Hydramnios is generally defined in multifetal gestations as a single deepest amnionic fluid pocket measuring 8 cm or more. It may be further characterized as moderate if the single deepest pocket is at least 10 cm and severe if this pocket is at least 12 cm. In monochorionic pregnancies, hydramnios of one sac and oligohydramnios of the other are diagnostic criteria for twin-twin transfusion syndrome, which is discussed in Chapter 45 (Fetus-in-Fetu). In a review of nearly 2000 twin gestations, Hernandez and coworkers (2012) identified hydramnios in 18 percent of both monochorionic and dichorionic pregnancies. As in singletons, severe hydramnios was more strongly associated with fetal abnormalities. In the absence of an abnormality, pregnancy risks were not generally increased compared with twins with normal amnionic fluid volume.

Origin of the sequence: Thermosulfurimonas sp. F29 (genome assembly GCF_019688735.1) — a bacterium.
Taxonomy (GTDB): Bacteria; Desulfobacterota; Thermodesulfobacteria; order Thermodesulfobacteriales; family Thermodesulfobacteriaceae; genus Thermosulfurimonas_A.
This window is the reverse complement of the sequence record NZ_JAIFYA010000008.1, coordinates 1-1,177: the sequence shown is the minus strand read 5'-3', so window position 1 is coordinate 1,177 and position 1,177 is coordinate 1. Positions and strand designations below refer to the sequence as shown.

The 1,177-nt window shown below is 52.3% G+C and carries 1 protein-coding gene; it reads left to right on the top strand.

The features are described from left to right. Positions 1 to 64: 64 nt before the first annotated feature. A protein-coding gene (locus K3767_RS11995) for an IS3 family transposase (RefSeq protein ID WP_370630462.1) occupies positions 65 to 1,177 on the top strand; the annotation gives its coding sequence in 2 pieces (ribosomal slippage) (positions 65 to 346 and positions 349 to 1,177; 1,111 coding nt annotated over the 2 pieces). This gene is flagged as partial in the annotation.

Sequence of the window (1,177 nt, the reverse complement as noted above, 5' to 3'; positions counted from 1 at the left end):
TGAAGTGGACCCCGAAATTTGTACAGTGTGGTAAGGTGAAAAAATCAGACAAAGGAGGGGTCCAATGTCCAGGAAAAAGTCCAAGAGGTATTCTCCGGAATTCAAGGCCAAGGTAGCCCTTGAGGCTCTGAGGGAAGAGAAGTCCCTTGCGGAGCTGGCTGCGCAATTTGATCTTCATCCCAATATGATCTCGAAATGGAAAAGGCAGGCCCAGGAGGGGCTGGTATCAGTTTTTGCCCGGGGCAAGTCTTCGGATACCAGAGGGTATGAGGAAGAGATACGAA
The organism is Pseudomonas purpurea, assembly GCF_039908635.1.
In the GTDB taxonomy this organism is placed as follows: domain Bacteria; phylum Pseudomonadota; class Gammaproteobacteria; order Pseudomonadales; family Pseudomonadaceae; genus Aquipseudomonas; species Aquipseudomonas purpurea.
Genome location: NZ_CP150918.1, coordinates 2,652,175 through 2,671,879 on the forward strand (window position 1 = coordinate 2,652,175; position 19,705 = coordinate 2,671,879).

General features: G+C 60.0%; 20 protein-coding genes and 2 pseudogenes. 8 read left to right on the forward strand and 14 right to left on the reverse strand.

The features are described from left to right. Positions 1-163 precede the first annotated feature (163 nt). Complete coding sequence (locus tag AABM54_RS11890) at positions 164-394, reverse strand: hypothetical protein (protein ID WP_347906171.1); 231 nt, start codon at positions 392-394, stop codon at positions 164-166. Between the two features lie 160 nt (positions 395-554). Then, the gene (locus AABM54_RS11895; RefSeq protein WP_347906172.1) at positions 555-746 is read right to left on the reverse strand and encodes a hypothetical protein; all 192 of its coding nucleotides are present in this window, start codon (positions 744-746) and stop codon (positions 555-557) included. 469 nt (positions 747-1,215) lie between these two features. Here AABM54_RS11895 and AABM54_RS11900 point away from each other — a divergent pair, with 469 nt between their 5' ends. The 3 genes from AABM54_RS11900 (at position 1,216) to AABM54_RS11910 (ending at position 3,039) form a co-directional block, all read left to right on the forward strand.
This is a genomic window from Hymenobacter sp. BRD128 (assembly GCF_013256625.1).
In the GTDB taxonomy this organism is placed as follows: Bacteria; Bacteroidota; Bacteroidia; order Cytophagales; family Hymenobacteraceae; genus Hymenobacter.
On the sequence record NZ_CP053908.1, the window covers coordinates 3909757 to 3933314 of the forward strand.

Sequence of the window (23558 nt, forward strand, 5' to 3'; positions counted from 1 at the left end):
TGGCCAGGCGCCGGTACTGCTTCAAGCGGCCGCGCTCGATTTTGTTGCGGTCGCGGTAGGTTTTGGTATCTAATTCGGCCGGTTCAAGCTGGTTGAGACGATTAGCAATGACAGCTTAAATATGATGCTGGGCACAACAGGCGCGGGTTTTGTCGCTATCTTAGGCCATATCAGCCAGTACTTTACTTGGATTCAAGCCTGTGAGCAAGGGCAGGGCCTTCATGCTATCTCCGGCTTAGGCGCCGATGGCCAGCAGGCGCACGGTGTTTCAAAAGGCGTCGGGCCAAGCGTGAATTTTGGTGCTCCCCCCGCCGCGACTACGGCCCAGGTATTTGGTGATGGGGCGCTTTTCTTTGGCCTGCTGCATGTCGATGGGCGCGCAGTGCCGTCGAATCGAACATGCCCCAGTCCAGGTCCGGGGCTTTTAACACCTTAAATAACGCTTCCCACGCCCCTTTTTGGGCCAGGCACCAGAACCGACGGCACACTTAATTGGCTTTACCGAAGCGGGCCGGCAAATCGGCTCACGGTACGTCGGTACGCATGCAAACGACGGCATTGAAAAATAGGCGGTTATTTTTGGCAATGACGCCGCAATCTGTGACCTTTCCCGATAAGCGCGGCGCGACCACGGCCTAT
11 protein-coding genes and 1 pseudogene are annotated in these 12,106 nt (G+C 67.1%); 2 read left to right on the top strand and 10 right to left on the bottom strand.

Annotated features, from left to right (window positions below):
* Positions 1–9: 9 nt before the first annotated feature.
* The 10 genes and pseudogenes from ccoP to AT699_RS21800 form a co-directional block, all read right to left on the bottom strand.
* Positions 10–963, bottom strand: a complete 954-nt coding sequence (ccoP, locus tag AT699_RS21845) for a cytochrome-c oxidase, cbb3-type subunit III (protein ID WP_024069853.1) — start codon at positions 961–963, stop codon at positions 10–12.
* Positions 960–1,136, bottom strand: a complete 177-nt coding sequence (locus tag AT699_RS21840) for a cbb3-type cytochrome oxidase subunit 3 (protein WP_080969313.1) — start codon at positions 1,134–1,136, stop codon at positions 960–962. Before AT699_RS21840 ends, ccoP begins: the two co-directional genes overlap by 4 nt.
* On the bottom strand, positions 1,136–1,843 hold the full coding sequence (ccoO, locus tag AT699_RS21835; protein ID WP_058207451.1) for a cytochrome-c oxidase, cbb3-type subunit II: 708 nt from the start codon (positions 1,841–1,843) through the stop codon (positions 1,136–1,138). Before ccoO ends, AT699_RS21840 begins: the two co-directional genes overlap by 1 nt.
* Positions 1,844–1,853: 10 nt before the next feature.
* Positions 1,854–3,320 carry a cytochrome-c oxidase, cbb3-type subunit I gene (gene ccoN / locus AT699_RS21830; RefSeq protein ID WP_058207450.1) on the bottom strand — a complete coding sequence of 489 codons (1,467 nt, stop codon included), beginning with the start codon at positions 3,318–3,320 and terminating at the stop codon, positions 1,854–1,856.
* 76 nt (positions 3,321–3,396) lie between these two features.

When there is no obvious cause of hydramnios it is considered idiopathic. As shown in Table 11-2, this accounts for up to 70 percent of cases (Golan, 1993; Many, 1995; Panting-Kemp, 1999). Pregnancies with idiopathic hydramnios have been reported to have at least twice the likelihood of infant birthweight exceeding 4000 g (Lazebnik, 1999; Magann, 2010; Maymon, 1998). A rationale for this association is that larger infants have higher urine output, by virtue of their increased volume of distribution, and fetal urine is the largest contributor to amnionic fluid volume. Mild, idiopathic hydramnios is most commonly a benign finding, and associated pregnancy outcomes are usually good.